Founding Editor Rob Barnett Editor in Chief
John Quinn Contributing Editor Ralph Moore Webmaster
David Barker Postmaster
Jonathan Woolf MusicWeb Founder Len Mullenger
review may be sent to:
76 Lushes Road
Essex IG10 3QB
During February 1950 and July 1951 Enrique Jordá made two LPs for Decca, one in Paris and the other in London, and both happily occupy a disc in this Eloquence twofer. They’ve been finely remastered by Chris Bernauer.
Jordá enjoyed something of an erratic career and his reputation fluctuated over the decades, notably in the final period of his decade-long directorship of the San Francisco Symphony, having taken over the position vacated by Pierre Monteux, and which ended in ignominious failure. But he had earlier been a valuable asset for Decca who used him for colourful, sometimes splashily colourful Franco-Iberian music and also gave him an important symphonic assignment. The results attest to his sense of flair and drama but also, as in the Dvořák, control.
He recorded the contents of the first disc with the characterful L’Orchestre de la Société des Concerts du Conservatoire de Paris, whose piquant sonorities were captured with great fidelity by the recording team in the city’s La Maison de la Mutualité. L’Apprenti sorcier was a remake of a 1945 Decca recording but with the company’s improved ffrr technology it sounds full of immediacy, excitement and requisite fantasy. He takes a more relaxed view of the Ruslan and Lyudmila overture than the hell-for-leather Mravinsky though it too is sufficiently buoyant. His sense of avuncular characterisation can be intuited from his vivacious reading of Chabrier’s Danse slave from Le Roi malgré lui and it can’t be mere coincidence that led Decca’s A & R team to ask him to record the two orchestrations of Albéniz’s Iberia as they were made by Enrique Fernández Arbós whom Jorda had succeeded years before as an orchestral chief in his native Spain. The ethos of Turina’s symphonic poem La Procesión del Rocio suits him perfectly, but the only large-scale piece recorded in Paris was Tchaikovsky’s Francesca da Rimini which strikes me as being a better, more dramatic reading than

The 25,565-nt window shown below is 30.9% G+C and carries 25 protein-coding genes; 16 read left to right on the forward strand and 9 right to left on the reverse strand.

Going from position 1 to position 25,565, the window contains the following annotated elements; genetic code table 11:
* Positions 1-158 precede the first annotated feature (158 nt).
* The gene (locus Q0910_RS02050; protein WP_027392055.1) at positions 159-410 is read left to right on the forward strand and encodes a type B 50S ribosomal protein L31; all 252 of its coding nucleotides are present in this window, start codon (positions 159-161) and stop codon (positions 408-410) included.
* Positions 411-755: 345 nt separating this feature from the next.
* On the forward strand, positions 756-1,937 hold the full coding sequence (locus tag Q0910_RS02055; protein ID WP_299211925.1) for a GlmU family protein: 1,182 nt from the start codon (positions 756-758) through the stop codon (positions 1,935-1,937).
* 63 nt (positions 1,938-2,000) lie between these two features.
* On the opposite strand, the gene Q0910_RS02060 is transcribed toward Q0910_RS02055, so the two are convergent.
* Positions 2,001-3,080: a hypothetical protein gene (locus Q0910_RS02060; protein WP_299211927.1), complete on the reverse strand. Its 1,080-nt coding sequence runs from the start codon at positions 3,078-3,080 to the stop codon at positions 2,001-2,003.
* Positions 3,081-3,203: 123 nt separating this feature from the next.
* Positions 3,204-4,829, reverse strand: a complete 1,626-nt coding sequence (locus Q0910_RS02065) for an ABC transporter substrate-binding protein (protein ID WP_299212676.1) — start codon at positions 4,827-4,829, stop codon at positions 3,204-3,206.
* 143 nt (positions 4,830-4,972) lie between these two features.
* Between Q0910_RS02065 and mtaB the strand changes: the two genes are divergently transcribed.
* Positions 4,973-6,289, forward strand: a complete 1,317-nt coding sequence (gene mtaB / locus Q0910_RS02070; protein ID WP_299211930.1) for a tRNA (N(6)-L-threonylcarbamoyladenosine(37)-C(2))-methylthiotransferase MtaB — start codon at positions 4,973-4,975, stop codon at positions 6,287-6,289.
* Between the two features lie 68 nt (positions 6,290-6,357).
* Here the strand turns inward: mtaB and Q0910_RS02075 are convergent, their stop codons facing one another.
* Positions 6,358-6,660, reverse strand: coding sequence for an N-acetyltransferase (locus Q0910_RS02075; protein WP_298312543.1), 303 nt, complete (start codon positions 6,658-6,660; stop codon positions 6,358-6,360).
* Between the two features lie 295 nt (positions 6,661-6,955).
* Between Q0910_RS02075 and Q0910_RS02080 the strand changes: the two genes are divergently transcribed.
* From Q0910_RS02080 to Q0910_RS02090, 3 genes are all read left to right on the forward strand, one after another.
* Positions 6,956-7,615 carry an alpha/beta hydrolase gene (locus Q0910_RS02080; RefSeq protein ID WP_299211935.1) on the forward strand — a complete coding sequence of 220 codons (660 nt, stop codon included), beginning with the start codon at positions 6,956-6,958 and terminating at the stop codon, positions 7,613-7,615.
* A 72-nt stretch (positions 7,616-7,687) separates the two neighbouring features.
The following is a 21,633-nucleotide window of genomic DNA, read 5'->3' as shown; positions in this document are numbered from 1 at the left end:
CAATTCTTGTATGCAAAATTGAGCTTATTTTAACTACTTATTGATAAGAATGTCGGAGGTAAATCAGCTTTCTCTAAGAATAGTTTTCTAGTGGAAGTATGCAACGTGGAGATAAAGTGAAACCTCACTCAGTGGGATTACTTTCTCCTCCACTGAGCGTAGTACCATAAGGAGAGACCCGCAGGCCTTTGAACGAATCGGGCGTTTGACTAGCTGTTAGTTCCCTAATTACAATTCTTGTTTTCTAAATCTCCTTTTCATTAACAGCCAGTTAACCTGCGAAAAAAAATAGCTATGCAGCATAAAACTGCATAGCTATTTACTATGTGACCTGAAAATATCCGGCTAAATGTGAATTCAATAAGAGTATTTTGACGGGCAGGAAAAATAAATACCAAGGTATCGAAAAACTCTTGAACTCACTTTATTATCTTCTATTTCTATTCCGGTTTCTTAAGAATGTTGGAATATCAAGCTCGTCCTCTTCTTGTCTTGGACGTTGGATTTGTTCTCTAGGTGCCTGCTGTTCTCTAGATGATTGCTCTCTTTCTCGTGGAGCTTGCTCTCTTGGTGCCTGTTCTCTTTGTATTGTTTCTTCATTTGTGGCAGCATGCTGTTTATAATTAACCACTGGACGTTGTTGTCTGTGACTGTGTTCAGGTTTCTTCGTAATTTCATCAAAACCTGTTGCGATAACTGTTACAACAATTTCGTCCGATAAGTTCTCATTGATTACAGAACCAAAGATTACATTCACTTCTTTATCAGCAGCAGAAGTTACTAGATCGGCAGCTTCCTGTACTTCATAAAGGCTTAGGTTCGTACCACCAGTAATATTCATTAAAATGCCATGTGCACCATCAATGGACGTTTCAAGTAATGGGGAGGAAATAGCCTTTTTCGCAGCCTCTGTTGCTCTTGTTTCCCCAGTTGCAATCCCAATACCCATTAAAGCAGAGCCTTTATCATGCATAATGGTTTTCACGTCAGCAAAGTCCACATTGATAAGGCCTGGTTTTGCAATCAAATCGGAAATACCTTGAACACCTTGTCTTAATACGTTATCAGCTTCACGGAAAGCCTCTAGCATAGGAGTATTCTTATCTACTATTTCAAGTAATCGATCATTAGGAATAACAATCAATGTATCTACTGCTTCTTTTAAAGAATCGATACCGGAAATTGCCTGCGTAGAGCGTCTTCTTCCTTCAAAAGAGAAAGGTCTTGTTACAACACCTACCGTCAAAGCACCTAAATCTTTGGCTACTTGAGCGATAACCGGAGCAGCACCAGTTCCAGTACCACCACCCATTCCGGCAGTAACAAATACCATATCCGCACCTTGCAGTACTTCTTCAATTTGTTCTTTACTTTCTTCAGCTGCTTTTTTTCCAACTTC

One of the conductor’s major calling cards on 78s had been a terrifically evocative reading of Noches en los Jardines de España with Clifford Curzon (unlikely casting but very good). Decca saw no reason to engage another soloist when the 78 set had been so fine so Jordá and Curzon teamed with the New Symphony Orchestra in London for an LP performance just as fine, only rather more immediately recorded – and on the new LP medium of course. This has been reissued a number of times and it’s contextualised in the series of Curzon boxes that Decca released (see review) but which was itself then consolidated by a box that brought them all together in a 23-CD and 1-DVD box on 4784389. Jordá’s version of From the New World is, on its own terms, very effective though sectionally it’s not always the most disciplined of recordings. However, the sentiment of the slow movement is lucid and burnished and whilst it’s not an especially ‘Czech’ reading rhythmically speaking it’s a fine souvenir of the conductor in large-scale symphonic music.
The fine notes are by Peter Quantrill and this trim package offers an excellent retrospective of the art of an energetic, colourful, vivid and exciting, but too-little remembered conductor.
Contents PAUL DUKAS (1865–1935)
1 L’Apprenti sorcier MIKHAIL GLINKA (1804–1857)
2 Ruslan and Lyudmila – Overture EMMANUEL CHABRIER (1841–1894)
3 Danse slave (from Le Roi malgré lui) MANUEL DE FALLA (1876–1946)
4 Danza Española (from La Vida breve) ENRIQUE GRANADOS (1867–1916)
5–7 Danzas Españolas, Op 37 Nos 5, 2 and 6 JOAQUÍN TURINA (1882–1949)
8–9 La Procesión del Rocio – Symphonic Poem, Op 9 ISAAC ALBÉNIZ (1860–1909)
Iberia (orchestrated by Arbós)
10 Book I No 2: El Puerto
11 Book II No 3: Triana PYOTR ILYICH TCHAIKOVSKY (1840–1893)
12 Francesca da Rimini, Op 32
L’Orchestre de la Société des Concerts du Conservatoire de Paris/Enrique Jordá MANUEL DE FALLA
1–3 Noches en los Jardines de España
Clifford Curzon, piano ANTONÍN DVOŘÁK (1841–1904)
4–7 Symphony No 9 in E minor, Op 95 ‘From the New World’
New Symphony Orchestra of London/Enrique Jordá
rec: La Maison de la Mutualité, Paris, France, 24 February 1950 (Dukas, Glinka, Chabrier, Tchaikovsky), 28 February 1950 (Falla: La Vida breve, Granados, Turina, Albéniz); Kingsway Hall, London, UK, 2 July 1951 (Falla: Noches en los Jardines de España, Dvořák)